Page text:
Kull, king of Valusia, was overcome with unrest and was unsure of what he needed to do. A girl of the castle told him to seek Tuzun Thune, a wizard who knew all the secrets of life and death. When Kull visits the wizard, he learns that the wizard uses mirrors to allow Kull to look into the past and the future. But it is the mirror that shows only his own reflection that sends Kull into a distracting world of contemplation. It is only after Kull has been lulled into the mirrors of Tuzun Thune that the truth of the mirrors is revealed.
Robert E. Howard (1906-1936) was an American author who made his name writing inexpensive fiction magazines known as pulp fiction. He is known as the father of sword and sorcery, a subgenre of fantasy/historical fantasy, which involves swordwielding heroes and violent adventures. Howard's most famous creation in this genre was Conan the Barbarian. He tragically committed suicide at the age of 30 but his name and literary legacy have lived on.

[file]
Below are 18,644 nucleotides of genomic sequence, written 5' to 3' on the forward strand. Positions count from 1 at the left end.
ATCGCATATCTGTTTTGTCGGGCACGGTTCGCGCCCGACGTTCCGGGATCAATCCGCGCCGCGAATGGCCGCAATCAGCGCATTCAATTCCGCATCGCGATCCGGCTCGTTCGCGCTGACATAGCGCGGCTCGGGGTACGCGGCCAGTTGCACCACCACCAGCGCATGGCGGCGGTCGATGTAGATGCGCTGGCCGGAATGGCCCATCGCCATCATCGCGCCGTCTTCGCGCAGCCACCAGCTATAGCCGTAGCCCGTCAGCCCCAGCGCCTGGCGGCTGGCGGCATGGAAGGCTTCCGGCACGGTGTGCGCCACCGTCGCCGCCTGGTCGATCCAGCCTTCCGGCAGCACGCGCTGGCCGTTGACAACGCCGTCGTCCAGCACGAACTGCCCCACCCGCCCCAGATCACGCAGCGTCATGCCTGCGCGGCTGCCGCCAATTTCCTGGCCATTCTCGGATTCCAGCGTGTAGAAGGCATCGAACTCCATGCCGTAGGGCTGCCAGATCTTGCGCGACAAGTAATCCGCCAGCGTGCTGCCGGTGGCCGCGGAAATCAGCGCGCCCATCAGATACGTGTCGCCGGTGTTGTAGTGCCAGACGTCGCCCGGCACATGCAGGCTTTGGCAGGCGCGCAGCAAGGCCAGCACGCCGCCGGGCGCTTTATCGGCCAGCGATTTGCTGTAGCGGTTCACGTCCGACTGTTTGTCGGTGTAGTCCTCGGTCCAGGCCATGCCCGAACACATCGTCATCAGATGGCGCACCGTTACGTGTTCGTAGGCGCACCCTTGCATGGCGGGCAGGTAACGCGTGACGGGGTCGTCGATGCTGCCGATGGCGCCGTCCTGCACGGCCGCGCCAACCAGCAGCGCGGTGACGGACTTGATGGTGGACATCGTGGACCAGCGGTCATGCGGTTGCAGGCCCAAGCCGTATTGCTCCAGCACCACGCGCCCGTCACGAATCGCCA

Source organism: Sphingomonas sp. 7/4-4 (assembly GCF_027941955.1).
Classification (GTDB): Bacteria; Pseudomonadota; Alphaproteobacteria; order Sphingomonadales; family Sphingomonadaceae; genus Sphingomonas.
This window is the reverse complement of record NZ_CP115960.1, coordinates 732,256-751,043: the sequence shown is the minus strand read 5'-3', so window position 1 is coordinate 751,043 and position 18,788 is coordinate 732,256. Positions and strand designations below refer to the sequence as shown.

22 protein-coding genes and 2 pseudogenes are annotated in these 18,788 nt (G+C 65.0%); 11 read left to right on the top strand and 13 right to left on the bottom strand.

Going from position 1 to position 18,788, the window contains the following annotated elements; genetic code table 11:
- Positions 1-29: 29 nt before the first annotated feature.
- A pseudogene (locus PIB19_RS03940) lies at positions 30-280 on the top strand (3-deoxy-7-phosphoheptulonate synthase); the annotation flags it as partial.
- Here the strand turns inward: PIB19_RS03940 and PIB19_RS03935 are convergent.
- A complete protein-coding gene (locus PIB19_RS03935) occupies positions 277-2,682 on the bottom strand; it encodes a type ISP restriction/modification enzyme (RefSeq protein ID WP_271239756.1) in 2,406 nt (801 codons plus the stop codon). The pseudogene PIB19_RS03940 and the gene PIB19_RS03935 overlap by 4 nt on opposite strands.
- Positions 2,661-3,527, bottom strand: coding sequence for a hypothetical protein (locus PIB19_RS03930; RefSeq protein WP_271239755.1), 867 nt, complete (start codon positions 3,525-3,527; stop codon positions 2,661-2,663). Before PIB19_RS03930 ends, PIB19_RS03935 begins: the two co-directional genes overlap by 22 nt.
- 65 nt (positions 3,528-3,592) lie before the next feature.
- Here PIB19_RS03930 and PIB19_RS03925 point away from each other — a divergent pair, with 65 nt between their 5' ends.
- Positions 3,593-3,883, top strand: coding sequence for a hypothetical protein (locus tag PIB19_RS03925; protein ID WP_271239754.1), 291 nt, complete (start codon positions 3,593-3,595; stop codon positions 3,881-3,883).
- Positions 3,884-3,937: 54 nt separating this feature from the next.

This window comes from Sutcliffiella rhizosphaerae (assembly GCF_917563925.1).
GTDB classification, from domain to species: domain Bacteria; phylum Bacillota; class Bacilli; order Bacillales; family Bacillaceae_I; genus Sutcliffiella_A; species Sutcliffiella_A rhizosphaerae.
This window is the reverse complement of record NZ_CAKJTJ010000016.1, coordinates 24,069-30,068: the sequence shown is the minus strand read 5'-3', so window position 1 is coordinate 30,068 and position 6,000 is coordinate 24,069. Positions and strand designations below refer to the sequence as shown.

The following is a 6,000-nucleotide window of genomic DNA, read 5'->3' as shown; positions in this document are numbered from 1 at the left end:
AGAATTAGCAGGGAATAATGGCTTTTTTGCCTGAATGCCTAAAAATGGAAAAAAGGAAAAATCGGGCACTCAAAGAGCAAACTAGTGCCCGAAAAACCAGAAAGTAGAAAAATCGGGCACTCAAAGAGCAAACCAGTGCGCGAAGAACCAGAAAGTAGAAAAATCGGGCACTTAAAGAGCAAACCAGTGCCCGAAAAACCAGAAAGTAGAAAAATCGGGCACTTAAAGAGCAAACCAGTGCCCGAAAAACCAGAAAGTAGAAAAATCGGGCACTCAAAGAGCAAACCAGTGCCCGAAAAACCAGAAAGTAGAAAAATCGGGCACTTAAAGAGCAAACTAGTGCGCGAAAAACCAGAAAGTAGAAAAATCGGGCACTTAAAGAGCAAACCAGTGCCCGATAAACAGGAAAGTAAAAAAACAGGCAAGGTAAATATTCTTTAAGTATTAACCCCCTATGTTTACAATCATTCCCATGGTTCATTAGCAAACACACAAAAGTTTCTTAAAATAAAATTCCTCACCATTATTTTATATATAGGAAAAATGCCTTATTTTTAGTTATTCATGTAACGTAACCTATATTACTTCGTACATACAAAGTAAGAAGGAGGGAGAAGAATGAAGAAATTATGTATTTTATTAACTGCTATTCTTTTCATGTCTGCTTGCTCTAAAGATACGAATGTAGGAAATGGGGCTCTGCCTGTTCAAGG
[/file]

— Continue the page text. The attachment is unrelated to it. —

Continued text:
What listeners say about The Mirrors of Tuzun Thune
Reviews - Please select the tabs below to change the source of reviews.
- J Hawkins
If you could sum up The Mirrors of Tuzun Thune in three words, what would they be?
Have you listened to any of Christopher Sorrensen’s other performances before? How does this one compare?
Yes. Both were good although I preferred this one.
Was this a book you wanted to listen to all in one sitting?
Any additional comments?
Although I'm a huge Howard fan, I haven't read much of his Kull stories. I was surprised by just how much I enjoyed this one. I won't ruin it, but it has a meditative section that mirrors some Buddhist thoughts and I absolutely loved it. It's a short read that is definitely worth it.